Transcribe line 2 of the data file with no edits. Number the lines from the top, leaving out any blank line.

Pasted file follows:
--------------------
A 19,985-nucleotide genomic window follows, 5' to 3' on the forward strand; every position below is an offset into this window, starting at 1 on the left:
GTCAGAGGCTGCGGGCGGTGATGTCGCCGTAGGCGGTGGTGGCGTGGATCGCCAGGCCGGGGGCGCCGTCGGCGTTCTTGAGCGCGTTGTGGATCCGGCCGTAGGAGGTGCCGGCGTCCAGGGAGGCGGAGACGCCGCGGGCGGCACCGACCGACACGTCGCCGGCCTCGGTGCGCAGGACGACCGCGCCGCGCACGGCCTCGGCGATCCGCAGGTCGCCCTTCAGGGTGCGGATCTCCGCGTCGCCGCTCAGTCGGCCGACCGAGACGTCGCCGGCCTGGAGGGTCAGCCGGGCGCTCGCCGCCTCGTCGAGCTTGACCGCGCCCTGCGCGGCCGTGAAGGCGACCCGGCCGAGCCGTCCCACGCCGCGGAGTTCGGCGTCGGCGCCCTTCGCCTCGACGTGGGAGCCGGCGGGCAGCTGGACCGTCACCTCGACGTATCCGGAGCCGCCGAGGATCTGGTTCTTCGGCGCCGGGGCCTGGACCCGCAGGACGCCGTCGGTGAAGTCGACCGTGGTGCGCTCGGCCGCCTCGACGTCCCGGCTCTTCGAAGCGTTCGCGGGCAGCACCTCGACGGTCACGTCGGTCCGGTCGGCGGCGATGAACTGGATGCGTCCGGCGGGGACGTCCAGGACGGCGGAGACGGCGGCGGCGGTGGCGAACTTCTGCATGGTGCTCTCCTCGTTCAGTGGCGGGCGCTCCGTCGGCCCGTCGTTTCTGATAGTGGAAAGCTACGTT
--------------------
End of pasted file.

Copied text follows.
GTCAGAGGCTGCGGGCGGTGATGTCGCCGTAGGCGGTGGTGGCGTGGATCGCCAGGCCGGGGGCGCCGTCGGCGTTCTTGAGCGCGTTGTGGATCCGGCCGTAGGAGGTGCCGGCGTCCAGGGAGGCGGAGACGCCGCGGGCGGCACCGACCGACACGTCGCCGGCCTCGGTGCGCAGGACGACCGCGCCGCGCACGGCCTCGGCGATCCGCAGGTCGCCCTTCAGGGTGCGGATCTCCGCGTCGCCGCTCAGTCGGCCGACCGAGACGTCGCCGGCCTGGAGGGTCAGCCGGGCGCTCGCCGCCTCGTCGAGCTTGACCGCGCCCTGCGCGGCCGTGAAGGCGACCCGGCCGAGCCGTCCCACGCCGCGGAGTTCGGCGTCGGCGCCCTTCGCCTCGACGTGGGAGCCGGCGGGCAGCTGGACCGTCACCTCGACGTATCCGGAGCCGCCGAGGATCTGGTTCTTCGGCGCCGGGGCCTGGACCCGCAGGACGCCGTCGGTGAAGTCGACCGTGGTGCGCTCGGCCGCCTCGACGTCCCGGCTCTTCGAAGCGTTCGCGGGCAGCACCTCGACGGTCACGTCGGTCCGGTCGGCGGCGATGAACTGGATGCGTCCGGCGGGGACGTCCAGGACGGCGGAGACGGCGGCGGCGGTGGCGAACTTCTGCATGGTGCTCTCCTCGTTCAGTGGCGGGCGCTCCGTCGGCCCGTCGTTTCTGATAGTGGAAAGCTACGTT